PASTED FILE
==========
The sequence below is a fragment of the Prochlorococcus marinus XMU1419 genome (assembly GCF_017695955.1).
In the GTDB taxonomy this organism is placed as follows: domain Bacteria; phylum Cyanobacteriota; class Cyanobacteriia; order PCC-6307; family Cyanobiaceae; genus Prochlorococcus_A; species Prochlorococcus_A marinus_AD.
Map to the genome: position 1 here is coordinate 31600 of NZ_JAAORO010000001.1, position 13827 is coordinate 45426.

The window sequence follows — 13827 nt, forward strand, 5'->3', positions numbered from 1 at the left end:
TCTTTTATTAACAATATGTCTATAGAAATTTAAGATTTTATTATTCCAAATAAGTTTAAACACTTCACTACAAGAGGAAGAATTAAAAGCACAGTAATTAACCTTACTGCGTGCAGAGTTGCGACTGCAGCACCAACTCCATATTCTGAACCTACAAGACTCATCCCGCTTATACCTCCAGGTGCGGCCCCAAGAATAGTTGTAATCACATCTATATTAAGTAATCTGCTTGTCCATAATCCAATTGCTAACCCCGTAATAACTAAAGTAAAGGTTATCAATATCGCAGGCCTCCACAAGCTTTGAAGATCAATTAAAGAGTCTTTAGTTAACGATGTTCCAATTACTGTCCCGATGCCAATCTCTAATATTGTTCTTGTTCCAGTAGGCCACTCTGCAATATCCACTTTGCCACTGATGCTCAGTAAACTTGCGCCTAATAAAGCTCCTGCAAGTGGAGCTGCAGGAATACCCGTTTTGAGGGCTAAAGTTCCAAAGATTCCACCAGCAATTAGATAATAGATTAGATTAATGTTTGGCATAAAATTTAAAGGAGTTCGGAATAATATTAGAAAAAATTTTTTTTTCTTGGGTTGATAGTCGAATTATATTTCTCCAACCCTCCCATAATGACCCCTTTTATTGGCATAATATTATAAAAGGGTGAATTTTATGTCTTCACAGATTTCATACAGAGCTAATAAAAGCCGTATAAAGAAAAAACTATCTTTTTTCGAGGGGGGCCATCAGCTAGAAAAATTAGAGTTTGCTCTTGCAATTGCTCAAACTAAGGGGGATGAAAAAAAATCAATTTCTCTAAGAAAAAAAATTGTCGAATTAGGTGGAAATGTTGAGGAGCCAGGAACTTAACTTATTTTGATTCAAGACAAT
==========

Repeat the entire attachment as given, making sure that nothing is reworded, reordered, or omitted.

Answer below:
The sequence below is a fragment of the Prochlorococcus marinus XMU1419 genome (assembly GCF_017695955.1).
In the GTDB taxonomy this organism is placed as follows: domain Bacteria; phylum Cyanobacteriota; class Cyanobacteriia; order PCC-6307; family Cyanobiaceae; genus Prochlorococcus_A; species Prochlorococcus_A marinus_AD.
Map to the genome: position 1 here is coordinate 31600 of NZ_JAAORO010000001.1, position 13827 is coordinate 45426.

The window sequence follows — 13827 nt, forward strand, 5'->3', positions numbered from 1 at the left end:
TCTTTTATTAACAATATGTCTATAGAAATTTAAGATTTTATTATTCCAAATAAGTTTAAACACTTCACTACAAGAGGAAGAATTAAAAGCACAGTAATTAACCTTACTGCGTGCAGAGTTGCGACTGCAGCACCAACTCCATATTCTGAACCTACAAGACTCATCCCGCTTATACCTCCAGGTGCGGCCCCAAGAATAGTTGTAATCACATCTATATTAAGTAATCTGCTTGTCCATAATCCAATTGCTAACCCCGTAATAACTAAAGTAAAGGTTATCAATATCGCAGGCCTCCACAAGCTTTGAAGATCAATTAAAGAGTCTTTAGTTAACGATGTTCCAATTACTGTCCCGATGCCAATCTCTAATATTGTTCTTGTTCCAGTAGGCCACTCTGCAATATCCACTTTGCCACTGATGCTCAGTAAACTTGCGCCTAATAAAGCTCCTGCAAGTGGAGCTGCAGGAATACCCGTTTTGAGGGCTAAAGTTCCAAAGATTCCACCAGCAATTAGATAATAGATTAGATTAATGTTTGGCATAAAATTTAAAGGAGTTCGGAATAATATTAGAAAAAATTTTTTTTTCTTGGGTTGATAGTCGAATTATATTTCTCCAACCCTCCCATAATGACCCCTTTTATTGGCATAATATTATAAAAGGGTGAATTTTATGTCTTCACAGATTTCATACAGAGCTAATAAAAGCCGTATAAAGAAAAAACTATCTTTTTTCGAGGGGGGCCATCAGCTAGAAAAATTAGAGTTTGCTCTTGCAATTGCTCAAACTAAGGGGGATGAAAAAAAATCAATTTCTCTAAGAAAAAAAATTGTCGAATTAGGTGGAAATGTTGAGGAGCCAGGAACTTAACTTATTTTGATTCAAGACAAT